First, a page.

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Challengers not chicken Stunts: Educators gladly place themselves at the mercy of their pupils to encourage them to read.


Noreen Lidston challenged her McDonogh School pupils to read 1,000 books during their summer vacation. If they did, she would jump in a lake, she promised.

They did. She did.

That was five years ago. Every summer since, Lidston has upped the ante -- and her pupils have reciprocated. "The pressure is building. Perhaps my longevity in this job depends on how long I can keep coming up with things," she said.

Since the first challenge, she's been flushed into a dunking booth, eaten her hat, and on separate occasions kissed a frog and a pig. The youngsters have topped 2,500 books a summer.

Lidston, head of the Lower School at McDonogh, is among dozens of game educators who offer themselves as fodder in reading challenges. Principals and teachers have happily -- or so they say -- eaten pizza on the roof; dressed as dinosaurs, pandas, chickens and Elvis; shaved their heads; skated through school halls; and bussed a menagerie of small animals to reward pupils for reading.

"Whatever we can do to encourage our kids to read, we're willing to give it a shot," said Timothy Merritt, assistant principal at Anne Arundel County's Marley Elementary School in Glen Burnie.

Late last year, Merritt and Marley's principal, Nina Griffith, got doused with buckets of water by pupils who exceeded the administrators' leisure-time reading challenge: 45,000 minutes to soak Merritt, or 60,000 minutes to bathe both.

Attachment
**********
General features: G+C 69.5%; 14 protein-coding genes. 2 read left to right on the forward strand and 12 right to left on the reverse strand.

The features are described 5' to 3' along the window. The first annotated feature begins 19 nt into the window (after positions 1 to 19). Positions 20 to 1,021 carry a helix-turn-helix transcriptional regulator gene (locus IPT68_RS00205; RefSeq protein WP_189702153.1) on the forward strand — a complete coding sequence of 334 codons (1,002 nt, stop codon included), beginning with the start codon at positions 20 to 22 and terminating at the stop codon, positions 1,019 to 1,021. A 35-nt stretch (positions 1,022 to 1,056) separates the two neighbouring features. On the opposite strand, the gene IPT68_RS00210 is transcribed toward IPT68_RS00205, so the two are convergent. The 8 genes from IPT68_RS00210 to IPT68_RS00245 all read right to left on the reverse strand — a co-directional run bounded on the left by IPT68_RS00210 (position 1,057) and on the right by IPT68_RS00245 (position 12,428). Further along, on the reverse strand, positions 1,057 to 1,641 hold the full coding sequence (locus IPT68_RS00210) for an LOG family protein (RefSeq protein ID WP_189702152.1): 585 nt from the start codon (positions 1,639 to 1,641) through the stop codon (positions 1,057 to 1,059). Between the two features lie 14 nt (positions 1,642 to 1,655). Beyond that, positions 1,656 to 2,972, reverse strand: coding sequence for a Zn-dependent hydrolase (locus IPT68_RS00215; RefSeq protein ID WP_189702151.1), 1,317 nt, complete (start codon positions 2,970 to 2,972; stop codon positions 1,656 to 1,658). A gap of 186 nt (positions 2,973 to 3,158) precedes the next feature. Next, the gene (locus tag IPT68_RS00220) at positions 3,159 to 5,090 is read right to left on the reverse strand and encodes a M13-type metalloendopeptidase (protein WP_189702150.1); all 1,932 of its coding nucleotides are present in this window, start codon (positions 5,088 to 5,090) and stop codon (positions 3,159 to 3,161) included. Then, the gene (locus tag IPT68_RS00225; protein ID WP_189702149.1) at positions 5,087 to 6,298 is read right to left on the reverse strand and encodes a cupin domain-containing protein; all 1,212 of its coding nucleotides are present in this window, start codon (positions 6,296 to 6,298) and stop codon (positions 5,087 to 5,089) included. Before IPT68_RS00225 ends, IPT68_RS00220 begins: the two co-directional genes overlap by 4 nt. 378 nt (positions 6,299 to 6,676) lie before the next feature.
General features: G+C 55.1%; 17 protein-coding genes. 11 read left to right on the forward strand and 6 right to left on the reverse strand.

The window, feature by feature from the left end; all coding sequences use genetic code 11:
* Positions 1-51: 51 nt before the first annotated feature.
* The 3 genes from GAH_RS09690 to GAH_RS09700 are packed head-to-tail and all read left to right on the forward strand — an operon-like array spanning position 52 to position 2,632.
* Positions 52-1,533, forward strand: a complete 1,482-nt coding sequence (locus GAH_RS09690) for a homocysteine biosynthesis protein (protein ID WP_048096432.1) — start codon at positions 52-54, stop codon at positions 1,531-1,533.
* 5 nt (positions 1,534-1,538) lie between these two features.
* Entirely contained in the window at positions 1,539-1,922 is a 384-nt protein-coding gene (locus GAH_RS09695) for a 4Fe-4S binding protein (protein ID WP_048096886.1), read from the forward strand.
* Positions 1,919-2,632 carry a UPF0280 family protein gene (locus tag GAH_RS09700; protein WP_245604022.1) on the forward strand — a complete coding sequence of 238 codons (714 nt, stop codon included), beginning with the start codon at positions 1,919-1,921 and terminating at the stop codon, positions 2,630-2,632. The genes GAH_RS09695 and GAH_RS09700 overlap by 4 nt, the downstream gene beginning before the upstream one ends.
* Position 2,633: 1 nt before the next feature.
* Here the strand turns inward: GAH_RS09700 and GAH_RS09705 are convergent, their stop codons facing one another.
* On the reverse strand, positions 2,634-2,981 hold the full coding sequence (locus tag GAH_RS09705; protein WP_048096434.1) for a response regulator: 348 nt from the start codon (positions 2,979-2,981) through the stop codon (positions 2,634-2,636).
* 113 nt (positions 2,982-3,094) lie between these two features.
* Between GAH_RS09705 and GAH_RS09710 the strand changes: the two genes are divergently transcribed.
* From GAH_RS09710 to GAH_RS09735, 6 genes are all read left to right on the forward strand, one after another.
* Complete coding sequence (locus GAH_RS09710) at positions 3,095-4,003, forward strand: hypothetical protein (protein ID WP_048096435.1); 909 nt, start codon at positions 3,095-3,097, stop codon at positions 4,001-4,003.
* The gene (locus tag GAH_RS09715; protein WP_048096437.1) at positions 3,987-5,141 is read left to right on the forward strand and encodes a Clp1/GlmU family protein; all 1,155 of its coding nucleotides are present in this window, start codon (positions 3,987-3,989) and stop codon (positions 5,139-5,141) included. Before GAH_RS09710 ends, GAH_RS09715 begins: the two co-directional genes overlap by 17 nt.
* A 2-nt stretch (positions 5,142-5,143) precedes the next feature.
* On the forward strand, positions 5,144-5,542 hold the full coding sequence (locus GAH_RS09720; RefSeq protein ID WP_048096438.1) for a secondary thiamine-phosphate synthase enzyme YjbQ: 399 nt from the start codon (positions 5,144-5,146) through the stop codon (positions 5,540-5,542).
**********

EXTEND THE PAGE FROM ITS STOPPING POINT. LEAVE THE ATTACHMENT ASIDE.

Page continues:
"We were really zeroing in on reading for enjoyment, trying to get away from some of the TV and video games," said Matt Plevyac, a veteran of three challenges at Bel Air Middle School in Harford County, where he was principal until June.

Plevyac reminisces about dressing up as a chicken for a day, and parading as poultry down Bel Air's Main Street; being locked up in a makeshift jail in the middle of Harford Mall; and putting on a monkey suit in "The Great Ape Challenge."

"It's that extra little [reading] nudge," Lidston says of the stunts. "It gives the kids a little focus. They are all working together toward a number that's going to force me into this behavior.

"It's an enjoyable, very happy kind of event," Lidston added, noting that McDonogh celebrated this year's pig-kissing with a farm day at the school near Owings Mills in Baltimore County.

At City Springs Elementary in Baltimore, 340 pupils read 1,900 books, forcing Principal Bernice Whelchel to dance the Macarena on the roof.

This year, the number's higher and the payoff sillier.

"I've challenged them to read 2,500 books. If they do, I will be wearing PJs and riding through the halls on a tricycle," she said.

Just like her antics, Whelchel said, "Reading should be fun."

Her deal-making has a deeper message, Whelchel says: "It shows the kids that if they produce then I'm going to do something. It shows again that reading is important."

The hope is that eventually reading will be its own reward -- that even without the incentive of principals kissing frogs, pupils will turn to reading for fun.

At City Springs, Whelchel has created the Family Reading Club to promote reading as a family activity. In addition to a library, the school has a parents' room from which adults can borrow books for themselves and their children. "Parents can be reading to kids and vice versa," she says.

At Marley, the water challenge "just created a lot of positive attitudes about reading," said Merritt. "I believe that the boys and girls believe that reading is our No. 1 priority."

Pub Date: 11/29/98

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